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Frat houses refine the purpose of brotherhood

In response to cases of tragic misuse of alcohol, fraternities decide to ban hard liquor at events. The next step is to restore the core purpose of these campus clubs.

AP Photo
This photo shows the shuttered Beta Theta Pi fraternity house on Penn State University's main campus in State College, Pa. The fraternity was closed up after the February 2017 death of a pledge from a night of hazing and drinking.

At college fraternities across the United States and Canada, the true meaning of brotherhood has just been clarified.

After several high-profile deaths from heavy drinking at parties or initiation rites, the major association representing fraternities announced Sept. 4 that it will no longer allow frat houses to serve hard liquor at chapter facilities and events.

The ban, which is expected to go into effect at hundreds of campuses within a year, is designed to return these private men’s clubs to their original purpose. “At their core, fraternities are about brotherhood, personal development, and providing a community of support. Alcohol abuse and its serious consequences endanger this very purpose,” said Judson Horras, president and chief executive officer of the self-regulating North-American Interfraternity Conference.

The NIC’s move adds to other recent moves in higher education to persuade students, especially incoming freshmen, that liquor is not a liberator from the stress of making friends or fitting into campus life. And the fact that fraternities themselves are taking action – rather than school administrators – hints at a culture shift in Greek life away from the notion that heavy drinking is an obligatory rite of passage.

In recent years, many colleges and universities have tried to regulate fraternities and sororities, such as by delaying the recruitment of freshmen until spring, or have even banned them outright. These measures are designed to prevent deaths from drinking during hazing rituals as well as sexual assaults.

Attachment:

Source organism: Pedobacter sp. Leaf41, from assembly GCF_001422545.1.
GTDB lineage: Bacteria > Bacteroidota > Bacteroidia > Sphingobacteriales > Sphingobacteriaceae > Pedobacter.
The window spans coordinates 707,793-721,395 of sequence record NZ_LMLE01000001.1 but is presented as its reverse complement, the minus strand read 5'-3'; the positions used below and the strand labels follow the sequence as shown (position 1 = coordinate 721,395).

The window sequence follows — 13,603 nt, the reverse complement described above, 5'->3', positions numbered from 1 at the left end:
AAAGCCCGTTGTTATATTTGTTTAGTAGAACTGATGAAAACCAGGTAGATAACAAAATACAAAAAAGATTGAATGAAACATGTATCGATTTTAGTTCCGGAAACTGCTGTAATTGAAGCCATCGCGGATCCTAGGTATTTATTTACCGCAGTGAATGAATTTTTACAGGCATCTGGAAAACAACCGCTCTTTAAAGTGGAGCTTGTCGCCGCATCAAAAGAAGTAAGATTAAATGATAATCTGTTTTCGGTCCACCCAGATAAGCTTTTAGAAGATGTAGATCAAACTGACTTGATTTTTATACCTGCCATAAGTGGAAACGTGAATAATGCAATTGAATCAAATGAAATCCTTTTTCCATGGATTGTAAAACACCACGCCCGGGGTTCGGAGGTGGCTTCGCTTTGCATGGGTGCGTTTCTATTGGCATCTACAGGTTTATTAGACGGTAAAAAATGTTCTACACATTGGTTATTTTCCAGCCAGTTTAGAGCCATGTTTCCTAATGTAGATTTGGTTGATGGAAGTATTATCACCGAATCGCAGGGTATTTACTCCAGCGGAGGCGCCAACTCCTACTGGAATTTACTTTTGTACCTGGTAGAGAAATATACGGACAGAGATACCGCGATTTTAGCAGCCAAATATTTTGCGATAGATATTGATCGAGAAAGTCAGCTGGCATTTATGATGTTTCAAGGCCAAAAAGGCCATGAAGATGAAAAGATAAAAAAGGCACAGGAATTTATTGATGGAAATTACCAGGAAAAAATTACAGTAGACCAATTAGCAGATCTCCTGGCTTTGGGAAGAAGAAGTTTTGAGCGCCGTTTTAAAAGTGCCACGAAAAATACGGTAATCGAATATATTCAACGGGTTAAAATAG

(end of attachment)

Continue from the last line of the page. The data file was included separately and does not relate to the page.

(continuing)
Punitive steps, however, while sometimes necessary, may not be effective if students, both men and women, simply form underground groups off-campus where they can hide destructive behavior. A far more lasting solution is to ensure they are offered healthy pursuits and fulfilling opportunities beyond academic learning.

Restoring the highest meaning of brotherhood (and sisterhood) is a good start. Students must not only find aspiration toward learning and a career but also inspiration about what constitutes the good life.

With so many challenges facing students on campuses, a group of prominent colleges joined together in 2013 and formed the Resilience Project. These schools are pooling ideas on how to assist students in learning from failure and coming out stronger. At Bates College, for example, students are encouraged to discover “purposeful work.”

At Cornell University, fraternities and sororities have emphasized outdoor recreation, such as camping trips. At other schools, frat houses have refocused on volunteering.

Brotherhood can be a great unifier for students if it is based on higher pursuits, such as giving and trust. Forming common bonds is also a sure way to avoid excessive drinking and the tragedies that come from it.

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